By Jason Deign
Ice Energy, the thermal energy storage player, is planning to offer a consumer variant of its new Ice Bear 20 product next year.
The product will use ice for air conditioning and will likely have a little less than the Ice Bear 20’s current four hours of storage, CEO Mike Hopkins told Energy Storage Report.
It will cost slightly more than a new air conditioning system. But it could come in “a little bit under the cost of air conditioning if you take account of rebates in California,” Hopkins said.
The Ice Bear 20, a 20 ton-hour ‘ice battery’ launched at the beginning of this month, is already designed to replace household air conditioning units in what Hopkins termed “a standard-sized home” in the US, measuring around 230m2.
However, Ice Energy is targeting the Ice Bear 20 at utilities wanting to gain greater control of consumer energy loads. Hopkins said National Grid had already expressed an interest in deploying the product in Nantucket, USA.
Offered free to customers
Utilities are expected to bulk-buy the Ice Bear and offer it at a significant discount, or perhaps even free, to consumers in place of traditional air conditioning.
The benefit to the utilities is that, unlike a standard air conditioning system, they can control the Ice Bear’s mode of operation via a wireless link.
Thus, if grid energy demand starts to peak then the utility can signal Ice Bear units to start running cooling systems off their ice reserves, cutting air conditioning electricity requirements by 95%.
Conversely, when the grid faces an excess of production, for example due to daytime solar power generation, the utility can use it to increase ice reserves across its Ice Bear estate, at low cost.
“I don’t believe there is any other way available to utilities to directly control residential loads,” said Hopkins. “There are some products made for the home, but they are more in the area of energy efficiency.”
Demand response programmes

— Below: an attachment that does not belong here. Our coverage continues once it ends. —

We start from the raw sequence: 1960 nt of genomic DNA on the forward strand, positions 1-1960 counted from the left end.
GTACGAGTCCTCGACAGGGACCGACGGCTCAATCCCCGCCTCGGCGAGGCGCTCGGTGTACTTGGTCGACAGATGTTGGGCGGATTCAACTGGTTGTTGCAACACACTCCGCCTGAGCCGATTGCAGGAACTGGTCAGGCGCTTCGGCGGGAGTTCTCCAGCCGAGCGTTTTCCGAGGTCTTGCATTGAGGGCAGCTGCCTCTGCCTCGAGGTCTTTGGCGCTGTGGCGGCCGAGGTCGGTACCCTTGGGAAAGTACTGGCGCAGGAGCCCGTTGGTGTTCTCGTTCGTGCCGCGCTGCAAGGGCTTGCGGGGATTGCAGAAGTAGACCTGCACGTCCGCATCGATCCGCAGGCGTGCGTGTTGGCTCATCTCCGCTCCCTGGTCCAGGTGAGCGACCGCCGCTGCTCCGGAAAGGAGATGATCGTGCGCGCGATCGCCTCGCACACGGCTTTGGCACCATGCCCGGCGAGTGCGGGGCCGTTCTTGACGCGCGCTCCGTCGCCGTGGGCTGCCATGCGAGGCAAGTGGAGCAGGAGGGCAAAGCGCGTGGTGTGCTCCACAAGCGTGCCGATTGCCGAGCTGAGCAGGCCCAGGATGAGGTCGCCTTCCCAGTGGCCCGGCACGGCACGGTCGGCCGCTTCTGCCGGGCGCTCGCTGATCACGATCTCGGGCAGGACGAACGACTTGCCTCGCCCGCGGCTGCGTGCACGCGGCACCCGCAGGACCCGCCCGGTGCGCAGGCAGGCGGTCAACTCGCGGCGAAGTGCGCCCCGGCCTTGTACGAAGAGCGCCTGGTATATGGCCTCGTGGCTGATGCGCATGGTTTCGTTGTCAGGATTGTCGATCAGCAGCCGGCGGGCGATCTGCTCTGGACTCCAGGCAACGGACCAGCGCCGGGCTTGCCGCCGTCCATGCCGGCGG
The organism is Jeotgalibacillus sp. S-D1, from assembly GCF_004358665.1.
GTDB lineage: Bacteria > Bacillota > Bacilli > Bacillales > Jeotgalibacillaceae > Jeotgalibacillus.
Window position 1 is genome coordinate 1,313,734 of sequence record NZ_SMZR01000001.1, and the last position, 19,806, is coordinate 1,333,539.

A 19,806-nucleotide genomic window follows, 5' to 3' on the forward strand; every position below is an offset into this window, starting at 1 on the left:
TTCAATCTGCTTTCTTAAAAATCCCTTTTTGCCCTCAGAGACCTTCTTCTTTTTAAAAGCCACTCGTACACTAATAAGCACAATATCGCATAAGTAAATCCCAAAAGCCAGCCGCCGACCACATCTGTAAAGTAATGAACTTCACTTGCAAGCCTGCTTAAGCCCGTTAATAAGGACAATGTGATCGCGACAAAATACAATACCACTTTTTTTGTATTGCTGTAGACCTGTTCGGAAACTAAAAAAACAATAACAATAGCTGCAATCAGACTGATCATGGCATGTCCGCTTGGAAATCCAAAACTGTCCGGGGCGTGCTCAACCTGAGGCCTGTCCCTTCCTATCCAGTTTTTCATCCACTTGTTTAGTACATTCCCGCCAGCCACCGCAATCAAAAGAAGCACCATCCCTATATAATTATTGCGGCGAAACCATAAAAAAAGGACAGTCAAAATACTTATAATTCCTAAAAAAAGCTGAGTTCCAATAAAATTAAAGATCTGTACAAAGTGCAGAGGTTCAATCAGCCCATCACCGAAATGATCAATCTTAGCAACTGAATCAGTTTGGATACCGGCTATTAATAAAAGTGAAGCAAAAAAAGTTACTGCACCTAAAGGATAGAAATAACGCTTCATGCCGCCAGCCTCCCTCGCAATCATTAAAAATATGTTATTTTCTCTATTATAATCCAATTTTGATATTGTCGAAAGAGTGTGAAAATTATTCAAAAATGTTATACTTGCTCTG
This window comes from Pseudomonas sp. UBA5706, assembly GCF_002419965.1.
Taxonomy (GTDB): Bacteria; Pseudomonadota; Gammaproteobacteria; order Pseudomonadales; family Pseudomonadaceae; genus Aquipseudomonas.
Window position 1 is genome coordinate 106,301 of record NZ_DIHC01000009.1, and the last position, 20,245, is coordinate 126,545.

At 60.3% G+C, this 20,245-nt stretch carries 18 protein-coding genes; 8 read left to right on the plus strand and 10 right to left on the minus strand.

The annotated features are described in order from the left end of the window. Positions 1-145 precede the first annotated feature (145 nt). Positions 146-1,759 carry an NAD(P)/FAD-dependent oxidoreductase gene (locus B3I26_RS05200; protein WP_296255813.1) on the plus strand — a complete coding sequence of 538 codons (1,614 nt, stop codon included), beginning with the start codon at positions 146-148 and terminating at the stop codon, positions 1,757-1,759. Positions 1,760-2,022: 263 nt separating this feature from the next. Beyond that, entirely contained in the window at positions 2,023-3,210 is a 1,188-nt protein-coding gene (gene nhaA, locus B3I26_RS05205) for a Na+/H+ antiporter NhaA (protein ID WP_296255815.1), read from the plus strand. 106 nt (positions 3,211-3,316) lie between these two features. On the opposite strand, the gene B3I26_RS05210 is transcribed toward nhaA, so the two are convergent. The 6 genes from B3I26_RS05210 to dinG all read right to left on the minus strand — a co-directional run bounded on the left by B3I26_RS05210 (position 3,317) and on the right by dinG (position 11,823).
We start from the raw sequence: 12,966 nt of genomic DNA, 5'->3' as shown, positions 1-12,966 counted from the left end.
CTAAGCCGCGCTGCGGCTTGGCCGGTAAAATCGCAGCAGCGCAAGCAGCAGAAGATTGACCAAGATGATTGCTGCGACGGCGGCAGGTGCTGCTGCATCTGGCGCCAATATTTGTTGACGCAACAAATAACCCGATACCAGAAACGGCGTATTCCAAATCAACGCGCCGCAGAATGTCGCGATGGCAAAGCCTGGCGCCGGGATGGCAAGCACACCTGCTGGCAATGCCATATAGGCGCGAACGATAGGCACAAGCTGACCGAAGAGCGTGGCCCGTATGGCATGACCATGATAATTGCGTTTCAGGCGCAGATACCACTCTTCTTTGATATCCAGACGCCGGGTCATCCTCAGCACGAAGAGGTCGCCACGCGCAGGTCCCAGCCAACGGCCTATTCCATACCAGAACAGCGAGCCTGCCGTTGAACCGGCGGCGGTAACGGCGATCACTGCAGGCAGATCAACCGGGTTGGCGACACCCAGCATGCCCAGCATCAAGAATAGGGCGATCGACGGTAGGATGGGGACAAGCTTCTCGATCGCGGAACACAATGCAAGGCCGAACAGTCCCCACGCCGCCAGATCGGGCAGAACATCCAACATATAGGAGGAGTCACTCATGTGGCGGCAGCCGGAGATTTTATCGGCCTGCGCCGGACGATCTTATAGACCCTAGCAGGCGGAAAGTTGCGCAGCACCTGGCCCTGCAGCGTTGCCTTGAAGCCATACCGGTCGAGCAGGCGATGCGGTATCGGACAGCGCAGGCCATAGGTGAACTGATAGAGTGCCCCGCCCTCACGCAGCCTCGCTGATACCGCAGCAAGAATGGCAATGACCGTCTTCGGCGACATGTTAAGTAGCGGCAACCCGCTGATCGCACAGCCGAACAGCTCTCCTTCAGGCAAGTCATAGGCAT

Elsewhere utilities have attempted to get consumers to participate in demand response programmes, but the levels of load involved have tended to be relatively small, and for short time spans.
Using thermal storage instead of air conditioning not only helps the utility deal with load and generation peaks, but also cuts consumer electricity bills.
According to the US Energy Information Administration, more than 50% of Californians have air conditioning and its use accounts for 4% of home energy consumption, which is below than the national average of 6%.
However, due to high electricity prices in the state this still represents a significant financial burden, which is why the Ice Bear could be attractive to the consumer market.
Hopkins said he expects to sell a number of Ice Bear 20 units direct to homeowners even though the product is not being marketed to them. No other ice battery vendors are known to be targeting the consumer market.
Focus on commercial and industrial
Calmac, one of Ice Energy’s main competitors, is focused on commercial, industrial and public sector cooling, for example. The company has installed its IceBank products across 4,000 locations worldwide.
Ice Energy started out with a similar focus. The Ice Bear 20 is based on its 30 ton-hour Ice Bear 30 product, designed for industrial and commercial applications.
The Ice Bear 30 made a surprise entry into Southern California Edison’s supersized 2014 storage procurement round, bagging 25.6MW of the 250MW capacity snapped up by the utility.
In total, more than 1,000 Ice Bear 30s have been installed across at least 40 utility service territories in the US, and the product has notched up 32 million service hours, according to Ice Energy.
The company currently has a pipeline of 225MW of orders “shortlisted or in bilateral negotiation,” Hopkins said. Of this, 50MW relates to a single, unspecified overseas opportunity and 25% is for the Ice Bear 20.
“This is remarkable considering the Ice Bear 20 is not in production yet,” said Hopkins.